Thursday, September 9, 2010

You Can't Start in a Dream World

A Guest Post by Samantha Axberg (aka my eldest daughter)

“Find your calling” and “follow your dreams” are two frequently used phrases when dealing with young men (and women) that are looking for their path in life. They’re often interchanged as meaning relatively the same thing; however, I believe that they are completely different.

Here’s an example:

Bob wanted to be a Texas rancher. However, when he settled down and got married he didn’t have the resources to do so. So instead of jumping into debt and “following his dream” he found a steady job and through his hard work become one of the top ten business men in the company.
After a while (with quite a few children too=) Bob realized that he had the resources that his family needed to buy the ranch.
Today, Bob has a wonderful family on a 200 acre Texan ranch outside of Dallas.

Bob didn’t start with his dream, he started with his calling. His calling (at that point in his life) was to work hard and prepare to live his dream. At the time, Bob had no clue he was ever going to be able to settle on a ranch, but he knew that if he was ever going to, he needed the proper resources.

Many young people today start out with big dreams (I mean, really, who doesn’t?) that they want to accomplish NOW. So we have song writers, novelists, instrumentalists, etc. who can’t fully provide for their family because they started with the dream.

Before I go any further, I want to make one point clear:

I have dreams.

Big ones.

They may seem simple to you, but I want to be a wife and a mother who can be known as her husband’s business and home manager, counselor, and entrepreneur partner. I want to be a mother who can raise a rocket scientist son or a daughter who turns out as the mother of a President or even an Idaho potato king.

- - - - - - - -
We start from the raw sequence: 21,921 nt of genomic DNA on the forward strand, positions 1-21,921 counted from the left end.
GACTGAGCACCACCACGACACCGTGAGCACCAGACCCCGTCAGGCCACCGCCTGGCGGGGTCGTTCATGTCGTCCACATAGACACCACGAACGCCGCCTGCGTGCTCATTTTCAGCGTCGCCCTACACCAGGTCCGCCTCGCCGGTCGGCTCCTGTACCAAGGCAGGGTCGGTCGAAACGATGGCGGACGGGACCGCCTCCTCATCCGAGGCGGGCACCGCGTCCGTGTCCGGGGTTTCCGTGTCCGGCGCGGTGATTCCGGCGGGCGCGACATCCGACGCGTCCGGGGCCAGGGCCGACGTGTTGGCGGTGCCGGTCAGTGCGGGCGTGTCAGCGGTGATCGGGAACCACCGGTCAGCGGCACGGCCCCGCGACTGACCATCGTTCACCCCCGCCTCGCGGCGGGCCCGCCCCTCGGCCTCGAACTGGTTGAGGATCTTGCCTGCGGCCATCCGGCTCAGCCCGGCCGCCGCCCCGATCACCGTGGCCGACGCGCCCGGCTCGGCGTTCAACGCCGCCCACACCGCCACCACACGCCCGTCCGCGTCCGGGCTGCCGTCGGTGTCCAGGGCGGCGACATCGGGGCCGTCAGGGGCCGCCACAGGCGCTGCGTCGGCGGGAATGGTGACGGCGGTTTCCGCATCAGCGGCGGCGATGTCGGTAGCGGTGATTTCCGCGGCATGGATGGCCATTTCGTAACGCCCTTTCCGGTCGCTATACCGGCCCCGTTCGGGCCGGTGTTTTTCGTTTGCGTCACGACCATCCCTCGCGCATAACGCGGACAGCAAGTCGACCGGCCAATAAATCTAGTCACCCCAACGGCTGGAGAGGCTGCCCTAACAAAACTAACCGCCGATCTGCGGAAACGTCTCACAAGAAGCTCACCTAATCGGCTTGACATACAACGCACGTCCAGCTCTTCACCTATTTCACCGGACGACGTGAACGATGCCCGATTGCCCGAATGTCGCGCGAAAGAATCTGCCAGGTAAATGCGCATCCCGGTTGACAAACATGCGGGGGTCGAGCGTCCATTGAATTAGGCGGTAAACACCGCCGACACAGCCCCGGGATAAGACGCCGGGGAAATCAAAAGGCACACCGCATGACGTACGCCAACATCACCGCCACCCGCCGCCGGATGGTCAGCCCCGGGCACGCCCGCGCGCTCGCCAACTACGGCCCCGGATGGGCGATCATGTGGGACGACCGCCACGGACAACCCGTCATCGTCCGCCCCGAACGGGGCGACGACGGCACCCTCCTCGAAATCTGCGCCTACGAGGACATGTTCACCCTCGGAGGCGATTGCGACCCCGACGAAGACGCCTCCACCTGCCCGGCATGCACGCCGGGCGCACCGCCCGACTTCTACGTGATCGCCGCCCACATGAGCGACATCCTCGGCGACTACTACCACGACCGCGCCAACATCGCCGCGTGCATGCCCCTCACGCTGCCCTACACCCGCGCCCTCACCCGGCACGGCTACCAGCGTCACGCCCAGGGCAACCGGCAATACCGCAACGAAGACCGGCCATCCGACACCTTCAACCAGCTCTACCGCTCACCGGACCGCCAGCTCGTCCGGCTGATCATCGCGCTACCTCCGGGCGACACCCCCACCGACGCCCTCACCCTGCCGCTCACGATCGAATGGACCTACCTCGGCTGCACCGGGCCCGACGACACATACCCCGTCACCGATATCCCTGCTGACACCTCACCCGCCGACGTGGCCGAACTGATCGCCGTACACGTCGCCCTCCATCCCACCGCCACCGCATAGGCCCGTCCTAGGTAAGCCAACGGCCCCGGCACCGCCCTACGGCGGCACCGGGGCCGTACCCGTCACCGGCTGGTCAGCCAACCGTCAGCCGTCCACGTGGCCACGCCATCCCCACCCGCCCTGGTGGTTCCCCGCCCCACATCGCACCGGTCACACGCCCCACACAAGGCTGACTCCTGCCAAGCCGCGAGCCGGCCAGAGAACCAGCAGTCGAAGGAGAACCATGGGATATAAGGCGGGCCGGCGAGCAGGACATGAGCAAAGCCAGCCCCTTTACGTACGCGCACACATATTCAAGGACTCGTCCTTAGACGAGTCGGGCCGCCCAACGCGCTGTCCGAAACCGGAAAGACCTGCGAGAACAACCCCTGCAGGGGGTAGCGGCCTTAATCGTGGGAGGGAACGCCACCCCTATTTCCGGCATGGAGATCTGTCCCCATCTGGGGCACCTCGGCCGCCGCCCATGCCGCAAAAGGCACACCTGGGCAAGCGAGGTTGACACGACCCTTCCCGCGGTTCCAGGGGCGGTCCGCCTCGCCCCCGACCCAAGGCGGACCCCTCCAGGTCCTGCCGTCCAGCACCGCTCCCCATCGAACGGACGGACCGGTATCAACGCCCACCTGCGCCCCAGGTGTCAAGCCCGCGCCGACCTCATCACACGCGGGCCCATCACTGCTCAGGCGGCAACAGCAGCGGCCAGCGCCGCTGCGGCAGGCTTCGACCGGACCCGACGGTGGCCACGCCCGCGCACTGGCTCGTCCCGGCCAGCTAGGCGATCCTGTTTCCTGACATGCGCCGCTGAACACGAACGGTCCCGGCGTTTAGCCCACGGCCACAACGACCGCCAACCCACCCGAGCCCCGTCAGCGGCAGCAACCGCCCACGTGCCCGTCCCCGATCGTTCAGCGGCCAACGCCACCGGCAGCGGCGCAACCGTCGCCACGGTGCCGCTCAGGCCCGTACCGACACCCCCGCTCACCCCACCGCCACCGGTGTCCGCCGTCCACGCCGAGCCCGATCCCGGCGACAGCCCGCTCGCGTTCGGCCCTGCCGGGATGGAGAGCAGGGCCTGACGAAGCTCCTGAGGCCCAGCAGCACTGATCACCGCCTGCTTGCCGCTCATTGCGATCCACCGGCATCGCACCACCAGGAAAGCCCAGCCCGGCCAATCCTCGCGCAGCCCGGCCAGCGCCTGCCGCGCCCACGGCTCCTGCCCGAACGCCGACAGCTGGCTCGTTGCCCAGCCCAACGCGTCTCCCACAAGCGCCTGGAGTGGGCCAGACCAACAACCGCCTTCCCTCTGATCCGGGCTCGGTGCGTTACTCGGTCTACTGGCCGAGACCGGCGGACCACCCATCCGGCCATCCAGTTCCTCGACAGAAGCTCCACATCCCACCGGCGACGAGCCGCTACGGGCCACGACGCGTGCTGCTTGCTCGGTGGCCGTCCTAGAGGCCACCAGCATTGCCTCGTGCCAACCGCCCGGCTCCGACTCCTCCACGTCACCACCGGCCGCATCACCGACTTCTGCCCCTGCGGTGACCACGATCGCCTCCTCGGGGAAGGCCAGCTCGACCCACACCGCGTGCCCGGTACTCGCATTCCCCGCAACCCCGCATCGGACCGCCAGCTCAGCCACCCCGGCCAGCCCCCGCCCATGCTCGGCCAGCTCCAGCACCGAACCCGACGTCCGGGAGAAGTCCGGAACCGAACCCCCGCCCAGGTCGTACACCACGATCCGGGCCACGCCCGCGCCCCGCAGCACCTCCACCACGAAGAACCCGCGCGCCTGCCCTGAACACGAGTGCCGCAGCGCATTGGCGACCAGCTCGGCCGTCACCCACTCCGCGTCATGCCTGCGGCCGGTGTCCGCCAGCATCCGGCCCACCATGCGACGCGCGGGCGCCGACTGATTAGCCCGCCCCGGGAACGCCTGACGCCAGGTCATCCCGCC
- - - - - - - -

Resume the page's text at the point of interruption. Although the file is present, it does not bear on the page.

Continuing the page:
But, I’m sitting answering phones at my father’s property management company waiting for Mom to pick me up and bring me to physics class.

Not exactly what I’d call “Living the dream.”

That also may be because I’m seventeen, haven’t graduated, and have no clue how to grow a potato or build a rocket=).
(Maybe physics will aid in the rocket part… I digress.)

Back to my point, in order to get to the end, we must be willing to accomplish the means. Our calling when we’re eighteen may not be what we’re going to do forever (I think Dad wrote a post about that a while back…), but at least we’re doing something. We’re supposed to always be working, and working HARD. “Idle hands are the devil’s workshop” indeed!

There’s nothing wrong with being a song writer, novelist, or instrumentalist, but if you can’t provide for your family (or even yourself) you may want to figure out whether you should find another job. Maybe writing is just supposed to be a hobby with computer programming as your full time job. Or maybe you split your time between being on tour with the band and acting as an independent salesman. Who knows, but as young people (and not-so-young-people) let’s make sure we’re where God would have us, not just where we “dream” to be.

Someday our dreams may become reality like Bob, but for now let’s be content with answering phones and taking physics=).

1 comment:

  1. LOVE this wisdom coming from a self-acclaimed dreamer! Makes it even more compelling. We've been having this conversation around our house lately.